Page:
https://ironholds.shinyapps.io/WhereInTheWorldIsWikipedia/

Hope it's useful to people!



--
Finn Årup Nielsen
http://people.compute.dtu.dk/faan/


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Re: [Release]

Oliver Keyes-4
Indeed! Orienting it that way (pivoting on language rather than
project) is something several people have asked for; I plan to spend a
chunk of my spare time (that is, recreational time) trying to make it
work. Should be fairly trivial.

On 2 March 2015 at 09:55, h <[hidden email]> wrote:

> Hello Finn,
>    I do not have a specific answer to your question. However, it might be
> worthwhile to add Finnish in to the comparison as according to the CLDR 26
> T-L information
> http://www.unicode.org/cldr/charts/26/supplemental/territory_language_information.html
>
>    You have some sizable Finnish language speakers in Sweden:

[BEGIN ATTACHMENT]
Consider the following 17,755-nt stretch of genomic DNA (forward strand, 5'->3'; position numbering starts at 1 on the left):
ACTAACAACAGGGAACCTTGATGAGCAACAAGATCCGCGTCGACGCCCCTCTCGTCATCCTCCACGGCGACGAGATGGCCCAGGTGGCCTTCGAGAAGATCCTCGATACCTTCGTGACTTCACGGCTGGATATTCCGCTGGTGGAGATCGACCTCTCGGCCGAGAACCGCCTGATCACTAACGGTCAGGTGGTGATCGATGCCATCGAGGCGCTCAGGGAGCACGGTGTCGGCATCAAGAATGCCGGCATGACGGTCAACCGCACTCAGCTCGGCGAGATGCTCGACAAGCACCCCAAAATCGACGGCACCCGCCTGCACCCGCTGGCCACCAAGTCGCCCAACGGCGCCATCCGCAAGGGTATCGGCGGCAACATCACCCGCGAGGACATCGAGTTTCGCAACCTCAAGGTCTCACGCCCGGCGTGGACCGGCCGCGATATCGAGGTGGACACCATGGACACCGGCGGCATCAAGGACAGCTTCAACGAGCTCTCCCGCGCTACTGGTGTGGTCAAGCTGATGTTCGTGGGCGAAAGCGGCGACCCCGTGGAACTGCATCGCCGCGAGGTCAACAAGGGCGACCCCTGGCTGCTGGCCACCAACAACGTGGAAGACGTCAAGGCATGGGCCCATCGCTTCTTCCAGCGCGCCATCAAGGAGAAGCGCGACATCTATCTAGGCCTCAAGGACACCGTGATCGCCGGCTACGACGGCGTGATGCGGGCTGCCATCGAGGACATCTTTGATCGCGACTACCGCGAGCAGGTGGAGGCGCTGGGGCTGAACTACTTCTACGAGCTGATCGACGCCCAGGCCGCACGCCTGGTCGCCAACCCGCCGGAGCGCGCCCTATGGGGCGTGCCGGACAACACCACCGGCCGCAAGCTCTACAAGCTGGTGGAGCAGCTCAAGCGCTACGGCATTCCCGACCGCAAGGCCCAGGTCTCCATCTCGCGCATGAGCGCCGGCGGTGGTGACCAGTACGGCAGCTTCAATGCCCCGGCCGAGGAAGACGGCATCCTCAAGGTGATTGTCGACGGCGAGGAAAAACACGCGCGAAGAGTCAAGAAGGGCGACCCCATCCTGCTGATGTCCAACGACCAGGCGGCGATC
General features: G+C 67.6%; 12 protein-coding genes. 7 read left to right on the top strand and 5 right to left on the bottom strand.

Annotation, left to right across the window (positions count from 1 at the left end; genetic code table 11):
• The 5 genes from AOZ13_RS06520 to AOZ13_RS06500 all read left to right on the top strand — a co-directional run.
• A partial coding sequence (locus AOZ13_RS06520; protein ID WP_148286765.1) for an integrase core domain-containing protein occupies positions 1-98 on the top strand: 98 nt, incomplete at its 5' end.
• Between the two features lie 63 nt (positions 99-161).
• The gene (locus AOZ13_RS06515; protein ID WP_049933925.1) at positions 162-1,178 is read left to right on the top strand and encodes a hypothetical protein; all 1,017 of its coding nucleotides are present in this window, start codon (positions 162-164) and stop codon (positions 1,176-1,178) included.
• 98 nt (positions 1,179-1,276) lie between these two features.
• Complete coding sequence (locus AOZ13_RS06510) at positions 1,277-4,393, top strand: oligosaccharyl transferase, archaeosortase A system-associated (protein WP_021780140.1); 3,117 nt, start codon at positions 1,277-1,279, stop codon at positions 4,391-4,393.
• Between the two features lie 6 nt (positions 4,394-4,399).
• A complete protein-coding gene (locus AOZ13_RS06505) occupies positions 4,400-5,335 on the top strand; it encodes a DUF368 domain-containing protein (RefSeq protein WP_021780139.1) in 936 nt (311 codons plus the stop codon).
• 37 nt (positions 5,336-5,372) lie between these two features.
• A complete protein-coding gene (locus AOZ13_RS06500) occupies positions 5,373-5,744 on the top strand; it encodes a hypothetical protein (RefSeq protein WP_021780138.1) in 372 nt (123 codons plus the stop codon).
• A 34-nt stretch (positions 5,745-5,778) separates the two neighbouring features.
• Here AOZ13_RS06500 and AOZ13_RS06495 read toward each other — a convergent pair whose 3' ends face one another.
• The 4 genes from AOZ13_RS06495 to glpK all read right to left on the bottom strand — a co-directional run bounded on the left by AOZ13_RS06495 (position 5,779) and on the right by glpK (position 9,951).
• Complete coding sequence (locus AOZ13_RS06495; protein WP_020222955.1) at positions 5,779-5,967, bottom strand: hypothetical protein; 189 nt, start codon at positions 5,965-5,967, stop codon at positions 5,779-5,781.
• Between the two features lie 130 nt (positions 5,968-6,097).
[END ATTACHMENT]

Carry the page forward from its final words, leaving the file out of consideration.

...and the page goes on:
>
> Swedish {O} sv 95.0% 99.0%
> Finnish {OR} fi 2.2%
>
>     So if the similar query is executed on Finnish language, and the results
> also show some "undue" proportion of visits from Sweden, then what you
> observed as anomaly is the that unique. We probably need many iterations of
> comparative outcomes and normalization of data (Sweden does have higher
> population).  Also, it might be handy to have some statistics on immigration
> or residence, it is EU. I will not be surprised that for example the  visits
> from Oxford to Wikipedia website have sizable German language requests.
>
>     I am still a bit bothered by the number "1" in the current dataset. It